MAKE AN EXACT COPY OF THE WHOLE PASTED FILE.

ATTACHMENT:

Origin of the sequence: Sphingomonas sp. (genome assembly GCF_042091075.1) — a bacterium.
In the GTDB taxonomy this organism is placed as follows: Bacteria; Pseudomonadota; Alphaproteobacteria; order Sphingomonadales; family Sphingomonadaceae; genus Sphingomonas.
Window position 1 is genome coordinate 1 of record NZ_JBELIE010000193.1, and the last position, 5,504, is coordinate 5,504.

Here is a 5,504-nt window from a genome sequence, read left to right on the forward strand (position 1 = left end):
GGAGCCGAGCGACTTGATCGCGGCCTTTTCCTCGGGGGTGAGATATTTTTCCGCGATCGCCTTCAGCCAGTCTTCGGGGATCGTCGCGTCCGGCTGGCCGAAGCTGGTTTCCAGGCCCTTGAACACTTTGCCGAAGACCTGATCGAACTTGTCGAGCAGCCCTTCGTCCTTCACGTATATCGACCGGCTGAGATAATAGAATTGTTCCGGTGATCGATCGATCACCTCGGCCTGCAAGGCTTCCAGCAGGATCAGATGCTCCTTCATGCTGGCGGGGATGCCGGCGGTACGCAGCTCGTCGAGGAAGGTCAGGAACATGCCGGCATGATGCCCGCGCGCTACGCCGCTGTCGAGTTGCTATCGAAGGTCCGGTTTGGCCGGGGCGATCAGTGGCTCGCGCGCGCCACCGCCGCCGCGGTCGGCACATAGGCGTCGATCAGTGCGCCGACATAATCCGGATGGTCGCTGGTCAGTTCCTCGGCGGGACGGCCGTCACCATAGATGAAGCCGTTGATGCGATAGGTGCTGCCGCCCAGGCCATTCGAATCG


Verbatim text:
Origin of the sequence: Sphingomonas sp. (genome assembly GCF_042091075.1) — a bacterium.
In the GTDB taxonomy this organism is placed as follows: Bacteria; Pseudomonadota; Alphaproteobacteria; order Sphingomonadales; family Sphingomonadaceae; genus Sphingomonas.
Window position 1 is genome coordinate 1 of record NZ_JBELIE010000193.1, and the last position, 5,504, is coordinate 5,504.

Here is a 5,504-nt window from a genome sequence, read left to right on the forward strand (position 1 = left end):
GGAGCCGAGCGACTTGATCGCGGCCTTTTCCTCGGGGGTGAGATATTTTTCCGCGATCGCCTTCAGCCAGTCTTCGGGGATCGTCGCGTCCGGCTGGCCGAAGCTGGTTTCCAGGCCCTTGAACACTTTGCCGAAGACCTGATCGAACTTGTCGAGCAGCCCTTCGTCCTTCACGTATATCGACCGGCTGAGATAATAGAATTGTTCCGGTGATCGATCGATCACCTCGGCCTGCAAGGCTTCCAGCAGGATCAGATGCTCCTTCATGCTGGCGGGGATGCCGGCGGTACGCAGCTCGTCGAGGAAGGTCAGGAACATGCCGGCATGATGCCCGCGCGCTACGCCGCTGTCGAGTTGCTATCGAAGGTCCGGTTTGGCCGGGGCGATCAGTGGCTCGCGCGCGCCACCGCCGCCGCGGTCGGCACATAGGCGTCGATCAGTGCGCCGACATAATCCGGATGGTCGCTGGTCAGTTCCTCGGCGGGACGGCCGTCACCATAGATGAAGCCGTTGATGCGATAGGTGCTGCCGCCCAGGCCATTCGAATCG